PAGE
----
Small businesses feel the pinch

Mead Simon adjusts one of the creations from Mead Simon Chainmail Designs. Simon is a chain-mail artist, jeweler, and fashion designer.  Photo credit Shoghi Simon

Mead Simon adjusts one of the creations from Mead Simon Chainmail Designs. Simon is a chain-mail artist, jeweler, and fashion designer. Photo credit Shoghi Simon.

Peter Mallett, Staff Writer ~

Like all business throughout Canada, small business owners in Victoria’s military community are under a healthy dose of financial uncertainty due to COVID-19 and physical distancing measures. While each of them sells a different product and has varying challenges in their home workspace, each remain hopeful their business will survive despite the recent economic slowdown as a result of the global pandemic.

Sweetlegs Victoria

Naval Cadet Mandy Patzer own SweetlegsVictoria with Mandy, a clothing business that sells high-quality leggings, shirts and accessories.

She relies heavily on e-commerce, but her sales have dropped off severely when everyone’s financial security was hit with uncertainty.

She recently placed an order for $900 worth of merchandise just prior to the start of physical distancing and stay-at-home measures. Over three weeks later, half the products haven’t been paid and picked.

“By the time the shipment came in many people no longer wanted what I had bought for them, and I have been left holding the bag,” she says. “I am not allowed to pre-sell products and this is concerning right now since all of the products I sell are bought and paid for with my own money on promises that people won’t back out.”

She is a Regular Force member and is attending the University of Victoria as a member of the Regular Officer Training Program. Classes are now online as she enters her fourth and final year of the program.

She has been involved in private clothing sales for over 3 years. She’s confident that despite the initial lull in sales, people in Victoria’s military community will continue to support her business. She is already adjusting and charting a new path forward, likening the situation to the chickens she raises on her property to supplement the family food budget.

“It’s all about not putting all your eggs in one basket,” she concludes.

Chainmail Designs

Those whose businesses are tied to the seasonal tourism industry have been greatly impacted. That includes Mead Simon Chainmail Designs.

Simon is a chain-mail artist, jeweler, and fashion designer. His wife is PO2 Marielle Audet, a professional musician with the Naden Band.

He sells his products at seasonal markets in the Greater Victoria area from April to September, and his sales projections for the next few months are not good. 

“My outdoor markets are effectively cancelled at least until July and more likely August or later,” says Simon. “This hasn’t been easy because approximately half my annual income depends on revenue derived from these markets.” 

The current situation is truly uncharted territory, he says, but he remains confident his business can overcome the situation with more focus on online sales through an upcoming revamped website. He also plans to flatten the financial pinch by cutting back on “frivolous” expenses both at home and in the business world.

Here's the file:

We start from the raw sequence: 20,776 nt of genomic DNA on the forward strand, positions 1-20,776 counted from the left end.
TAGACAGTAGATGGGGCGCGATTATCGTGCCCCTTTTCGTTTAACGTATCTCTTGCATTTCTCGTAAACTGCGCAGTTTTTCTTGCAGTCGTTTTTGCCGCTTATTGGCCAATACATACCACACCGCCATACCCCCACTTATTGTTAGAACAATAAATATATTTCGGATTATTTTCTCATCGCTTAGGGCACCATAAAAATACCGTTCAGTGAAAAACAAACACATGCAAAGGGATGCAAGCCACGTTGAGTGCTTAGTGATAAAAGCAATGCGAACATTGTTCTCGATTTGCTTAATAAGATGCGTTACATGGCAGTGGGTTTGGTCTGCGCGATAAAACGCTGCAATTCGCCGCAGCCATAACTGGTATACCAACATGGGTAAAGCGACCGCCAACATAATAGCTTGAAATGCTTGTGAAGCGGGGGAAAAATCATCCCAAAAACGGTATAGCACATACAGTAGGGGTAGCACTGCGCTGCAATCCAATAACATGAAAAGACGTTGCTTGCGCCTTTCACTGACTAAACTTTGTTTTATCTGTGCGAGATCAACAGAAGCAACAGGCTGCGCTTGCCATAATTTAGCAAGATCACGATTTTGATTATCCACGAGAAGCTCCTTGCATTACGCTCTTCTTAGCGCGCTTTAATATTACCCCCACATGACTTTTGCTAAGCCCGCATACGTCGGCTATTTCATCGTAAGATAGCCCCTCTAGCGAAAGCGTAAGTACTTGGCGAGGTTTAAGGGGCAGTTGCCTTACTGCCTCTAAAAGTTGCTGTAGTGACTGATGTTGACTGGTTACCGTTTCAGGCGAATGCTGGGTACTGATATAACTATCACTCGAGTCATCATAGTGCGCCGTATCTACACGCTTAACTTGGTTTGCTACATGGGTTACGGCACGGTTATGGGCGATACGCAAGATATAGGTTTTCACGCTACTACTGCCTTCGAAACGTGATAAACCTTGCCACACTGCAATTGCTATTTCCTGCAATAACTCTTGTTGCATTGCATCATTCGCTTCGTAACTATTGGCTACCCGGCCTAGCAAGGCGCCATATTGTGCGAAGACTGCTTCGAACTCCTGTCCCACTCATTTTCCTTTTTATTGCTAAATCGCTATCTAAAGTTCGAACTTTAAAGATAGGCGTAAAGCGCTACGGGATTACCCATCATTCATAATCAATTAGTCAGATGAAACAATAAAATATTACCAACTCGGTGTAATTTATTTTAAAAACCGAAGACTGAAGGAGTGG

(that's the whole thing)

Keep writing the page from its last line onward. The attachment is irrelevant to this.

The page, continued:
“Take care of your business, be aware of your costs, and don’t fall for an unsustainable expansion plan, especially right now,” he advises.

Artist Oz Tilson

The impact of physical distancing measures is creating a different kind of challenge for military spouse, podcast voice actor, and commissioned artist Oz Tilson.

She runs an art business, selling artwork from her home, including paintings, portraits, murals, quilts, and household furniture items.

Unlike Simon and NCdt Patzer, Tilson says sales, inquiries, and interest in her art has actually increased since COVID-19 precautionary measures began.

“I can’t predict the future but right now there has definitely been an up-tick,” she says.

The issue for her is balancing her household, where everyone is now home, with her business.

“My home is my workspace and suddenly has four people in it who aren’t normally here with me all day.”

That includes her husband, submariner CPO2 Joel Tilson, her 18-year-old daughter, and two 14-year-old sons. Their presence has forced her to stop using her in-home recording studio where she works as a voice actor.  She sells her voiceovers for people producing podcasts, but right now has passed that work on to others in her network.

“We are a very tight-knit family so that part really hasn’t been an adjustment. For me and the family, were are so grateful for the military and community support that has allowed us to maintain something like our normal routines.”

As the impacts of ongoing physical distancing and stay-at-home measures continue to be felt far and wide, the Lookout would like to hear how it has impacted your business, community organization, studies or interaction with others. We want to know how you have been coping with the situation and any unique or innovative measures you have taken to overcome the problem. Story ideas can be emailed to the editor


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